By Victoria Gill
Science reporter, BBC News
The microscopic samples were found in the Dzudzuana Cave in Georgia
A Georgian cave has yielded what scientists say are the earliest examples of humans making cords.
The microscopic fibres, discovered accidentally while scientists were searching for pollen samples, are around 30,000 years old.
A team reports in the journal Science that ancient humans probably used the plant fibres to carry tools, weave baskets or make garments.
Some of the fibres are coloured and appear to have been dyed.
The fibres were discovered preserved within layers of mud in Dzudzuana Cave in Georgia.
"It's impossible to know exactly how they were used, but some of them are twisted," said Ofer Bar-Yosef, a researcher from Harvard University in the US who took part in the study.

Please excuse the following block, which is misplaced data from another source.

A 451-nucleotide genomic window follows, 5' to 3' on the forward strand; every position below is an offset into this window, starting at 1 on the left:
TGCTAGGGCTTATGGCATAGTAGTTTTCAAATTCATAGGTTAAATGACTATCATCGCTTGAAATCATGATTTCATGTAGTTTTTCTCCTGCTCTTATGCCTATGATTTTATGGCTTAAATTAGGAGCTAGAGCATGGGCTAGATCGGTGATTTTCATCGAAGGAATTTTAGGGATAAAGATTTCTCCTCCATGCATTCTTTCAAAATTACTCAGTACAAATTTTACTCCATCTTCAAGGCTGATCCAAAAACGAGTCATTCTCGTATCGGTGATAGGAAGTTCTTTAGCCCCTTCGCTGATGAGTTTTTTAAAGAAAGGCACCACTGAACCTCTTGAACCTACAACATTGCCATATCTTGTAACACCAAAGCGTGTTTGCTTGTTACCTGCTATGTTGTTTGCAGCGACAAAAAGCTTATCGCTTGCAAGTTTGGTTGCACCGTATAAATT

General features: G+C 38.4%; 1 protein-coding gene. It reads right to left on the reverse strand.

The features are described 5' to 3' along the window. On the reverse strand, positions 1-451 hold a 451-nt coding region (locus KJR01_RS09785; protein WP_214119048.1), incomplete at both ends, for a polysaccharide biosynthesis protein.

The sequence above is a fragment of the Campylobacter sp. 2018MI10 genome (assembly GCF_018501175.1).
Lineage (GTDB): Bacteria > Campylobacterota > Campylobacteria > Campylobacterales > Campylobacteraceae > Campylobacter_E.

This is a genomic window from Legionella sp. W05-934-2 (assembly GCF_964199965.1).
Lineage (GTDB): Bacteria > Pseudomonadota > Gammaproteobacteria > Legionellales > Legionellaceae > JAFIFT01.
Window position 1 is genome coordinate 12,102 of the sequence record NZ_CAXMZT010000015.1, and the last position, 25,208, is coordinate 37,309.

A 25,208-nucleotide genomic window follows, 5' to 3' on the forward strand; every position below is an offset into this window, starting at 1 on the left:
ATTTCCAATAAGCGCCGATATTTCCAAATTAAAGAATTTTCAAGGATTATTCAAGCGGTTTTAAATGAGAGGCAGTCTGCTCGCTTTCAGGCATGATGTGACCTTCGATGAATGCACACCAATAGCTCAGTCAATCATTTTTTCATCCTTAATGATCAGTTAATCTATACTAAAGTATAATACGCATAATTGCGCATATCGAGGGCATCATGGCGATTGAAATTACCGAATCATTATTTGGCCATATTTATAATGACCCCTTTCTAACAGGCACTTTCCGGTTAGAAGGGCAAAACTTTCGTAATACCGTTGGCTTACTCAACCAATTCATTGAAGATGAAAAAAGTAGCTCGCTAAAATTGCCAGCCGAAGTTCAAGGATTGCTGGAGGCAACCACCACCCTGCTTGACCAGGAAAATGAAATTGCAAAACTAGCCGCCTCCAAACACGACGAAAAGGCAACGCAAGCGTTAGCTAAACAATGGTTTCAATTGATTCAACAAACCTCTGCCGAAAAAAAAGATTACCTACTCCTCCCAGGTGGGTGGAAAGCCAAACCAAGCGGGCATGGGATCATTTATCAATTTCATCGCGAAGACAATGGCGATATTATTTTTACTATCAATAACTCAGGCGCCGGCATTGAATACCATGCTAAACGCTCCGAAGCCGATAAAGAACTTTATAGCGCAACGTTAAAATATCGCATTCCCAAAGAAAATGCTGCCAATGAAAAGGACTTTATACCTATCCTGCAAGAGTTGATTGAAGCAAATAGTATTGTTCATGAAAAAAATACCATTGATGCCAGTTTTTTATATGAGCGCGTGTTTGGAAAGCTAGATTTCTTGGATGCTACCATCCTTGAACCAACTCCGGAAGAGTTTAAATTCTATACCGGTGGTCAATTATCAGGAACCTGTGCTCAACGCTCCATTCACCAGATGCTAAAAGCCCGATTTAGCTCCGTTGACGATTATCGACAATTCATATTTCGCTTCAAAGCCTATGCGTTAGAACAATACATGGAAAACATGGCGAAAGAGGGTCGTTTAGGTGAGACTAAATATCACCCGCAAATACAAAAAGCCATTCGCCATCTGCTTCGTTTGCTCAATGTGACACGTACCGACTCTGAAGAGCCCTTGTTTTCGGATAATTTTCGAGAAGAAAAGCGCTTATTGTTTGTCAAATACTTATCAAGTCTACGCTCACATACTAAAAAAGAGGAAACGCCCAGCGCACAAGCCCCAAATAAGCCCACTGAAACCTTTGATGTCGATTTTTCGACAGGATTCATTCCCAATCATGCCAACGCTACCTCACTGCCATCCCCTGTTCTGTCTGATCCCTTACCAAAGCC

"This is a very old principle of making rope and cord."
Only microscopic pieces of the fibres were still evident in the cave.
Some of the fibre samples were twisted and some were coloured
Dr Bar-Yosef explained they were preserved within the mud that accumulated and held in the deep layers of the cave for thousands of years.
"Just a few cords or strings probably rotted away," he told BBC News.
Dr Bar-Yosef's colleague, Eliso Kvavadze, was actually searching for pollen, which the researchers examine in order to reconstruct the environment of the site through the ages.
Dr Bar-Yosef said: "This was an absolutely accidental surprise.
"I didn't believe it at first... so we checked each of the sections of the cave and we found that it's basically everywhere within that layer."
Some of the fibres are coloured, and the scientists believe they were dyed using natural plant-derived pigments that would have been "available to the Upper Paleolithic occupants of the cave".